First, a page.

Regulatory sites for known and novel splicing in human basal ganglia are enriched for disease-relevant information
Sebastian Guelfi, Karishma D’Sa, Juan Botía, Jana Vandrovcova, Regina H. Reynolds, David Zhang, Daniah Trabzuni, Leonardo Collado-Torres, Andrew Thomason, Pedro Quijada Leyton, Sarah A. Gagliano, Mike A. Nalls, UK Brain Expression Consortium, Kerrin S. Small, Colin Smith, Adaikalavan Ramasamy, John Hardy, Michael E. Weale & Mina Ryten
Received Date: 5th April 19
Genome-wide association studies have generated an increasing number of common genetic variants that affect neurological and psychiatric disease risk. Given that many causal variants are likely to operate by regulating gene expression, an improved understanding of the genetic control of gene expression in human brain is vital. However, the difficulties of sampling human brain, and its complexity, has meant that brain-related expression quantitative trait loci (eQTL) and allele specific expression (ASE) signals have been more limited in their explanatory power than might otherwise be expected. To address this, we use paired genomic and transcriptomic data from putamen and substantia nigra dissected from 117 brains, combined with a comprehensive set of analyses, to interrogate regulation at different stages of RNA processing and uncover novel transcripts. We identify disease-relevant regulatory loci and reveal the types of analyses and regulatory positions yielding the most disease-specific information. We find that splicing eQTLs are enriched for neuron-specific regulatory information; that ASE analyses provide highly cell-specific regulatory information; and that incomplete annotation of the brain transcriptome limits the interpretation of risk loci for neuropsychiatric disease. We release this rich resource of regulatory data through a searchable webserver, http://braineacv2.inf.um.es/.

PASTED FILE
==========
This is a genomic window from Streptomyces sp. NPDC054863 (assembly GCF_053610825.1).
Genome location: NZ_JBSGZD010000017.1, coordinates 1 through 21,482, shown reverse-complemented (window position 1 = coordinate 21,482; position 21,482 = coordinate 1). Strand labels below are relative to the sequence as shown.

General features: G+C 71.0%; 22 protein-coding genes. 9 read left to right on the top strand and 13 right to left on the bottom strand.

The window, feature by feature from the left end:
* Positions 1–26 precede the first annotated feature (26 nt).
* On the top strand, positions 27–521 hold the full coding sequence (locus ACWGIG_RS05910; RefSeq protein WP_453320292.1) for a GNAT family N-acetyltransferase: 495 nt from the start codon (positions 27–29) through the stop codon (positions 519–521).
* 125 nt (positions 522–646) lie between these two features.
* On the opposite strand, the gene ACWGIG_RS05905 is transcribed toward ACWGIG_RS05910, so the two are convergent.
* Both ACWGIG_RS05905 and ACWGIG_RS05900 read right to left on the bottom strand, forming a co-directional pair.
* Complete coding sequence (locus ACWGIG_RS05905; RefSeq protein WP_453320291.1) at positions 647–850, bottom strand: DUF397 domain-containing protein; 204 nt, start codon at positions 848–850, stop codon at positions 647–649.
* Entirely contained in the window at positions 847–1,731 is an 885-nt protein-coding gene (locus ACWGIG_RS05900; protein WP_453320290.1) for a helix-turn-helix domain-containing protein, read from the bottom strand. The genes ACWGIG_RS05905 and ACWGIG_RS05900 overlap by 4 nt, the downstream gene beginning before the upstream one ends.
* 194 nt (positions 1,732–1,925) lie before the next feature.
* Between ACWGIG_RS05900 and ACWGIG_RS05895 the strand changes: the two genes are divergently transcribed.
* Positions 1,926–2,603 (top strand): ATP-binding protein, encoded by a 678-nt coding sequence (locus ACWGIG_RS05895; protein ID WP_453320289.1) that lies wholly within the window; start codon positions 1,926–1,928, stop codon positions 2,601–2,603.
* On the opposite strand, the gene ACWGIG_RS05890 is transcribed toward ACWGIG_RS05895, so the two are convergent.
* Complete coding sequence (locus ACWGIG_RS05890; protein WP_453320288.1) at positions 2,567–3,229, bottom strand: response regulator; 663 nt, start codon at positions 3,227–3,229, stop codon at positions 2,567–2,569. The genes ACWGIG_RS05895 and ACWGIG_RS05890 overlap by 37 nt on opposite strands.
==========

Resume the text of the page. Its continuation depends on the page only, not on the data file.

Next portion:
Read in full at bioRxiv.
This is an abstract of a preprint hosted on an independent third party site. It has not been peer reviewed but is currently under consideration at Nature Communications.